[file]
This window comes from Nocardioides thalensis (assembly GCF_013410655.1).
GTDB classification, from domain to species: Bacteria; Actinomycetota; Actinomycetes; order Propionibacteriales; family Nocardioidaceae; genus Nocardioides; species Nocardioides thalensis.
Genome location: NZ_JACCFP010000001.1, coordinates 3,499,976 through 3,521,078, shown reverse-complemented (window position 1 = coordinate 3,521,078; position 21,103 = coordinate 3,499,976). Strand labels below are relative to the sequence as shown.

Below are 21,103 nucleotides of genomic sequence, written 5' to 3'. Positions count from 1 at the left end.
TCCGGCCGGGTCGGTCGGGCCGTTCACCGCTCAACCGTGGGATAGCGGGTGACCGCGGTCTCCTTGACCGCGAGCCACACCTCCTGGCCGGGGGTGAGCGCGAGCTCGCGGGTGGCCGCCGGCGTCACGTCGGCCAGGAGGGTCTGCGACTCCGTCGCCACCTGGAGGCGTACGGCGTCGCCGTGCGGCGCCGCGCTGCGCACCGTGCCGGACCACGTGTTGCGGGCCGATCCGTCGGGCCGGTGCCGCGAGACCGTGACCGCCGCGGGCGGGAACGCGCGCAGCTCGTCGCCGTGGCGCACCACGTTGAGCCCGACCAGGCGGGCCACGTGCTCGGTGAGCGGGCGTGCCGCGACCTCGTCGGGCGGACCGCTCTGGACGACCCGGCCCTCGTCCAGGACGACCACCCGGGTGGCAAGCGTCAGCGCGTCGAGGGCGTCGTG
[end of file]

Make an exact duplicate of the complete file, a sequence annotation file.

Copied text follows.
This window comes from Nocardioides thalensis (assembly GCF_013410655.1).
GTDB classification, from domain to species: Bacteria; Actinomycetota; Actinomycetes; order Propionibacteriales; family Nocardioidaceae; genus Nocardioides; species Nocardioides thalensis.
Genome location: NZ_JACCFP010000001.1, coordinates 3,499,976 through 3,521,078, shown reverse-complemented (window position 1 = coordinate 3,521,078; position 21,103 = coordinate 3,499,976). Strand labels below are relative to the sequence as shown.

Below are 21,103 nucleotides of genomic sequence, written 5' to 3'. Positions count from 1 at the left end.
TCCGGCCGGGTCGGTCGGGCCGTTCACCGCTCAACCGTGGGATAGCGGGTGACCGCGGTCTCCTTGACCGCGAGCCACACCTCCTGGCCGGGGGTGAGCGCGAGCTCGCGGGTGGCCGCCGGCGTCACGTCGGCCAGGAGGGTCTGCGACTCCGTCGCCACCTGGAGGCGTACGGCGTCGCCGTGCGGCGCCGCGCTGCGCACCGTGCCGGACCACGTGTTGCGGGCCGATCCGTCGGGCCGGTGCCGCGAGACCGTGACCGCCGCGGGCGGGAACGCGCGCAGCTCGTCGCCGTGGCGCACCACGTTGAGCCCGACCAGGCGGGCCACGTGCTCGGTGAGCGGGCGTGCCGCGACCTCGTCGGGCGGACCGCTCTGGACGACCCGGCCCTCGTCCAGGACGACCACCCGGGTGGCAAGCGTCAGCGCGTCGAGGGCGTCGTG